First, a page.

Skull and bones began life as a multiplayer-focused expansion for 2013’s excellent Assassin’s Creed IV: Black Flag. Then it expanded into a larger, MMO-like pirate game of its own. A decade later, and after the 2017 reveal and several delays, Ubisoft’s online pirate sim is still missing. And just yesterday, Skull and bones was delayed again with no new specific release date shared. So how did we get here?
Skull and bones was first revealed to the public via a big and splashy E3 2017 presentation complete with gameplay and cinematic trailers. It was clear that Ubisoft had invested a lot in the project. As of 2021, it has reportedly cost Ubisoft $120 million. Still, some staff who worked on the game said that the game barely existed when it was shown off and since then it has been reworked and changed over and over again as its developers try to figure out what this game is and how it will be played. Ubisoft is currently selling it as an online pirate game with a focus on combat and exploration, which could be a fun experience. But with each delay, it seems less likely that the final product will be worth the wait.
Skull and bones Revealed, first delay
As mentioned earlier, Skull and bones (then stylized as Skull & Bones) was first revealed via several trailers and videos during Ubisoft’s E3 2017 press conference. Many liked the pirate boat stuff from Assassin’s Creed IV: Black Flag and this looked like a game made up of just all that awesome boat stuff. When it was first announced at E3, Ubisoft gave it a 2018 release date – which only gets funnier and funnier with each delay.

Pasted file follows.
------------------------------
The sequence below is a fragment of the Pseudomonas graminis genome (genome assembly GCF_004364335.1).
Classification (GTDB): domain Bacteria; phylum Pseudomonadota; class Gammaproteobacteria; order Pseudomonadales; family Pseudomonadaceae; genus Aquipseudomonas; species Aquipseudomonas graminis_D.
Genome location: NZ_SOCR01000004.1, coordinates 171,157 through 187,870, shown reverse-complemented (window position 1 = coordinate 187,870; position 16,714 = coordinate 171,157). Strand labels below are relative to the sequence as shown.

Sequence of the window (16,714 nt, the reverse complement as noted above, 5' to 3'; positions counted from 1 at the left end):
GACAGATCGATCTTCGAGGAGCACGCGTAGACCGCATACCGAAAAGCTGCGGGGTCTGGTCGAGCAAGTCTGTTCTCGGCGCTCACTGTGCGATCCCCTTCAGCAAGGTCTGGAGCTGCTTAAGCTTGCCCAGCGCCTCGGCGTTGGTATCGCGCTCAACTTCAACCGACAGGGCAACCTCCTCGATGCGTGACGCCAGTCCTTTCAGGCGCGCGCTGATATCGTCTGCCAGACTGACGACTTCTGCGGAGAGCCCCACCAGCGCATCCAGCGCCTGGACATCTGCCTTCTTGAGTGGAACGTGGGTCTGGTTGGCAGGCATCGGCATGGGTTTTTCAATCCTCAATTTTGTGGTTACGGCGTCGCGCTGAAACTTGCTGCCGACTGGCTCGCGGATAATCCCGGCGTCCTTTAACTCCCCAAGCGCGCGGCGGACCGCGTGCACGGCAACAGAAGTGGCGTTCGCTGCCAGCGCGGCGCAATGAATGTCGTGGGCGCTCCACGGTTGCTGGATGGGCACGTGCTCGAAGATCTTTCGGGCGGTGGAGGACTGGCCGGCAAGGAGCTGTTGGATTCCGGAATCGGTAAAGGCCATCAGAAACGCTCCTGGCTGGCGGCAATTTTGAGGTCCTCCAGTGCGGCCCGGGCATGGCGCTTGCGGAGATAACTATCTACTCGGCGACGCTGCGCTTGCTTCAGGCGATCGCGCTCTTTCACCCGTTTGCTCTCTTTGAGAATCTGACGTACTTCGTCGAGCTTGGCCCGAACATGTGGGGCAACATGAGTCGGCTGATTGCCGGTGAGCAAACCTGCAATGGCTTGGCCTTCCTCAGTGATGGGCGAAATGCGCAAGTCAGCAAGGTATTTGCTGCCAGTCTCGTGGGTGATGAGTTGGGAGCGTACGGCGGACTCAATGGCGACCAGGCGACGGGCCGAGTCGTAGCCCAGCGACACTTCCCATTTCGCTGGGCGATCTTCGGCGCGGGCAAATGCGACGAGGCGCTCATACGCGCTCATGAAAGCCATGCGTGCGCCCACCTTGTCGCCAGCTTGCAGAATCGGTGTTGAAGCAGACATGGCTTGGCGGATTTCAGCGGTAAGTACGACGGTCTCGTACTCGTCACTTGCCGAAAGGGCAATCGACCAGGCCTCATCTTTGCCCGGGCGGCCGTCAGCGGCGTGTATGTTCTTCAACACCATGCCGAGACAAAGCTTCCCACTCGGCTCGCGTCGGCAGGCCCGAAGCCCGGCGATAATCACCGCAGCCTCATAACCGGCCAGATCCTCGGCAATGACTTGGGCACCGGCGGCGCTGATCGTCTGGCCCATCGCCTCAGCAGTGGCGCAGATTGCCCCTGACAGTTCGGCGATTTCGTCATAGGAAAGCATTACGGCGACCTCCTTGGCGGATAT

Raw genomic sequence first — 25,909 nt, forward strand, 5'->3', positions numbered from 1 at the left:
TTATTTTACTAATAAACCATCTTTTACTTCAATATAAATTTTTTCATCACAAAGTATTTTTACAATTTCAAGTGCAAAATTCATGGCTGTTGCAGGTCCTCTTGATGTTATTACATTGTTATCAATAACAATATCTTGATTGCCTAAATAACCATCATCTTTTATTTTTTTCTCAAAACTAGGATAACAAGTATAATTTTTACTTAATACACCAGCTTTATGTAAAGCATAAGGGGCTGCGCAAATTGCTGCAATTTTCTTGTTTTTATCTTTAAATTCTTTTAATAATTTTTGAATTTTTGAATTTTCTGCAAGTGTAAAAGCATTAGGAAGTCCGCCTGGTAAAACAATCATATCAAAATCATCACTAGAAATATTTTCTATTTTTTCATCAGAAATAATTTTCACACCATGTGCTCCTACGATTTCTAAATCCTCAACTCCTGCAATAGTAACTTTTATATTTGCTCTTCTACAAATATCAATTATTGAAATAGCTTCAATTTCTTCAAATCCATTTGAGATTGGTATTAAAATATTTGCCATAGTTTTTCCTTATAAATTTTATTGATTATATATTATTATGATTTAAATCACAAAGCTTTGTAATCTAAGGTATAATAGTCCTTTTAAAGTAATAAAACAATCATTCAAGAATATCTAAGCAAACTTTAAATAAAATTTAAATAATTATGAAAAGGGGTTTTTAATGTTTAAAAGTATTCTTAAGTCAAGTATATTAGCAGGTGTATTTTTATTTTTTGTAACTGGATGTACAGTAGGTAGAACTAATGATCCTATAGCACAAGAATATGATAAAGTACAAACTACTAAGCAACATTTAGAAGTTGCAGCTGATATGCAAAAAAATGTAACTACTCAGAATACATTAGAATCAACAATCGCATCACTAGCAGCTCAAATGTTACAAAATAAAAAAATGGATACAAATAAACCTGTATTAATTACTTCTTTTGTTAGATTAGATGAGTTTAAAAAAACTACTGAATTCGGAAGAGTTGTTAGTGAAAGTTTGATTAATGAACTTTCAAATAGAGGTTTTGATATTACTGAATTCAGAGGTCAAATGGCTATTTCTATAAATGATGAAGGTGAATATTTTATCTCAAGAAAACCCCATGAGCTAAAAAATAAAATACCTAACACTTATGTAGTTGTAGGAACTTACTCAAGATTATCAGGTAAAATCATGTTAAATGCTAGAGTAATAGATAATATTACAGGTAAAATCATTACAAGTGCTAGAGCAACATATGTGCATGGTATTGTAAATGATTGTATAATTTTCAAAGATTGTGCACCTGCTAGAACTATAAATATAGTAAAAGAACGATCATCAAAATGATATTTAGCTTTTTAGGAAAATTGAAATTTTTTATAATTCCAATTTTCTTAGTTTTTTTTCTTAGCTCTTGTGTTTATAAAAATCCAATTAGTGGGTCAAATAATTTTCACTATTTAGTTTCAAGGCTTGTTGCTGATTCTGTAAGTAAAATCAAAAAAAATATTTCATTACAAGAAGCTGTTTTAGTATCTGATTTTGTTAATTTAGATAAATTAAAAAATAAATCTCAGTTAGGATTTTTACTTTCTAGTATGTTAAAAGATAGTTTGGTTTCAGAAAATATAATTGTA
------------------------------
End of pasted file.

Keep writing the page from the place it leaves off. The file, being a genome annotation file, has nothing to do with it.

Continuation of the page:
In May 2018, about a year after the disclosure, Ubisoft delayed Skull and bones into the financial year 2019-2020 which ran between April 1, 2019 and March 31, 2020. “In line with past practice and given the acceleration of our digital transformation, growth in back catalog sales and excellent momentum on recent releases, Ubisoft has decided to give itself more time to develop Skull & Bones to offer players an even more engaging experience,” Ubisoft explained about the delay.
Skull and bones Returning to E3, Second delay
After the initial delay, Ubisoft returned to E3 2018 and showed off more of the Skull and bones, this time introducing a PVE experience called “Hunting Grounds.” This version of the game and the previous version shown at E3 2017 were also scrapped, according to our own reporting. Ubisoft then delayed the game in May 2019announced that it will no longer ship in the 2019-2020 fiscal year, pushing its release date to sometime after March 2020.